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Drug and Alcohol Use Survey 2022

Posted by Martin Preston
on 11 Aug 2022


Many Brits find themselves in the pub more often when the summer months creep in. So, it leads us to wonder why people are more drawn to alcohol and substances during this time: is it because more people are doing it, so they feel less guilty? Is it due to increased promotion and advertisements around alcohol, from pubs and restaurants? 

To answer these burning questions, we have surveyed a staggering 2,000 UK residents to see whether their drinking or drug habits have changed in the last 12 months. 

With this information, we have been able to pinpoint the different drugs that have become more popular in the last year, whether the pandemic had an impact on substance abuse and, in general, why people turn to substances in the first place. 

Do Brits consume more alcohol when on vacation? 

The excuse of ‘we’re on holiday, why not?!’ is something everybody has heard – and that doesn’t just go for food and overspending, it usually refers to alcohol as well. When crunching the numbers of our survey, we were able to determine that a shocking 66% of Brits increased their alcohol intake while on holiday. 

It turns out that Brits are so renowned for binge-drinking abroad that a recent article revealed a new law in Spain that stipulated only six drinks a day. While six alcoholic drinks may seem like a huge amount to some people, there have been hundreds of complaints since the new law was passed, highlighting the importance of drinking on holiday for Brits. 

Another worrying statistic revealed in our study was that 20% of Brits drink an average of two drinks every single day, while 5% admitted to consuming over eight alcoholic drinks per day, while on holiday.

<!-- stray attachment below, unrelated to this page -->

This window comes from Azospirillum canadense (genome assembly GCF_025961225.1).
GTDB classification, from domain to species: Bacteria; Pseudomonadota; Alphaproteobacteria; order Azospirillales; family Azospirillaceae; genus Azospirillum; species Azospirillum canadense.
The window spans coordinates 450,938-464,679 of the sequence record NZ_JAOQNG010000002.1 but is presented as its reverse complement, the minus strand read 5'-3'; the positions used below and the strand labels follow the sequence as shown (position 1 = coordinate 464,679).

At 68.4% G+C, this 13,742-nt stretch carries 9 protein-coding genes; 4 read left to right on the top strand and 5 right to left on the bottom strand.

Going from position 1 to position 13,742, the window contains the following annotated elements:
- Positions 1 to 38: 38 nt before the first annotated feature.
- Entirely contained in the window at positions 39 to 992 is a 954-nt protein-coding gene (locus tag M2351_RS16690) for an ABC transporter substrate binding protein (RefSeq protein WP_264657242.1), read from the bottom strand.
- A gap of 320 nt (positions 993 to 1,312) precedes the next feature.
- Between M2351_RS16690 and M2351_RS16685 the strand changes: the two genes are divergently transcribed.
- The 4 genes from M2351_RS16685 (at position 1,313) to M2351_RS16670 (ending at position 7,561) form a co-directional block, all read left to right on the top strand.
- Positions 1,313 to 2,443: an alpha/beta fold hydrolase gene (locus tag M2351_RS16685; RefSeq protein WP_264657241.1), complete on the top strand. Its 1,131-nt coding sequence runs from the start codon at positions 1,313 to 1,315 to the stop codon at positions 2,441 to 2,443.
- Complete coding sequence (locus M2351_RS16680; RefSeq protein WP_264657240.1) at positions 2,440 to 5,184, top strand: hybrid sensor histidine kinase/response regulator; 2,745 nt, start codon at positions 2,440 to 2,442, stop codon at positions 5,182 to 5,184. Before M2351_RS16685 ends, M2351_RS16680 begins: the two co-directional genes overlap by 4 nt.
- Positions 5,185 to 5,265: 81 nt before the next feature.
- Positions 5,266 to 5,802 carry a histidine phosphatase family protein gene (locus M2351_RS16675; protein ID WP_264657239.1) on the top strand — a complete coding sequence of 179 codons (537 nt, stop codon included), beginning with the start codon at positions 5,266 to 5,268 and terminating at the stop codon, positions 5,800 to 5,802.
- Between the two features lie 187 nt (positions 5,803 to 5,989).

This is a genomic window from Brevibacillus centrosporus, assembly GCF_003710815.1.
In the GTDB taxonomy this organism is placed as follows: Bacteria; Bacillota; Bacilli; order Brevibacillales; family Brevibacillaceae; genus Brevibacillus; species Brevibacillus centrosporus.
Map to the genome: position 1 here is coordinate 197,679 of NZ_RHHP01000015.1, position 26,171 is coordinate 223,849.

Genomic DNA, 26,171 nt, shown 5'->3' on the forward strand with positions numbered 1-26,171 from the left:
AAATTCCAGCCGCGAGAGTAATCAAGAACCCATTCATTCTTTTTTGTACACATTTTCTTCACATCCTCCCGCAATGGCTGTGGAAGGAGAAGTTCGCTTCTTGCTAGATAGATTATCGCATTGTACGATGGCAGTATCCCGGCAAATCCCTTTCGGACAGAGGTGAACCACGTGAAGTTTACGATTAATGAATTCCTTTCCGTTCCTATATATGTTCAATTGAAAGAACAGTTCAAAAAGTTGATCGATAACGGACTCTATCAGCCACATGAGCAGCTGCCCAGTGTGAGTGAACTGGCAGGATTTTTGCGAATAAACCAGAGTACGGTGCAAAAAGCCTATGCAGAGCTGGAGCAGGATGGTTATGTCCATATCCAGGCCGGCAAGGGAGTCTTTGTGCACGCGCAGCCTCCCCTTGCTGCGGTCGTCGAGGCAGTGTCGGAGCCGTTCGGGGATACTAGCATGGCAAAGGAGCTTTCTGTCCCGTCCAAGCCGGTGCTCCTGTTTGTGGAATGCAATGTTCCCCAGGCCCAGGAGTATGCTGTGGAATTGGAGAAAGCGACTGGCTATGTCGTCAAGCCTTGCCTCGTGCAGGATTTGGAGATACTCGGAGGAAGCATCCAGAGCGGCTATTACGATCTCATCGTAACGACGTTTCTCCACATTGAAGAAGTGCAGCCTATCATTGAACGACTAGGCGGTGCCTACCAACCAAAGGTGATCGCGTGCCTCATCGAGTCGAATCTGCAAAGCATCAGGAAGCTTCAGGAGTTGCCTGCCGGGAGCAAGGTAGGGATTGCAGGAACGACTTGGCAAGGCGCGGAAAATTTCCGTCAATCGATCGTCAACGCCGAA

With the NHS stating that the absolute limit for weekly alcohol consumption should be ‘six pints of average-strength beer or 10 small glasses of low-strength wine’, it becomes obvious that some Brits up their alcohol intake to harmful levels after landing in sunnier countries. 

This number becomes even more shocking when taking into account the fact that most ‘holiday drinks’ are likely to be a lot stronger than drinks at home, with a lot of bartenders favouring free-pouring rather than measuring. 

Founder and Chief Executive, Martin Preston has shared his insight on the issue:

“Holidays have always been seen as a free-pass to over-consume as much as possible, with the mindset that normality would resume when the vacation was over. However, this could always be easier said than done, as a recent article highlighted that all-inclusive holidays were ‘on the rise’ since the end of the pandemic – suggesting that more people than ever are keen to take advantage of the excessive amount of booze on offer. 

“While damage to the liver and actual liver failure, caused by alcohol consumption, usually takes years to have an effect, these kinds of issues can happen in a matter of weeks if extreme alcohol abuse is apparent. This highlights that drinking dangerous levels of alcohol on vacation can take on a significant amount of damage in a short space of time.”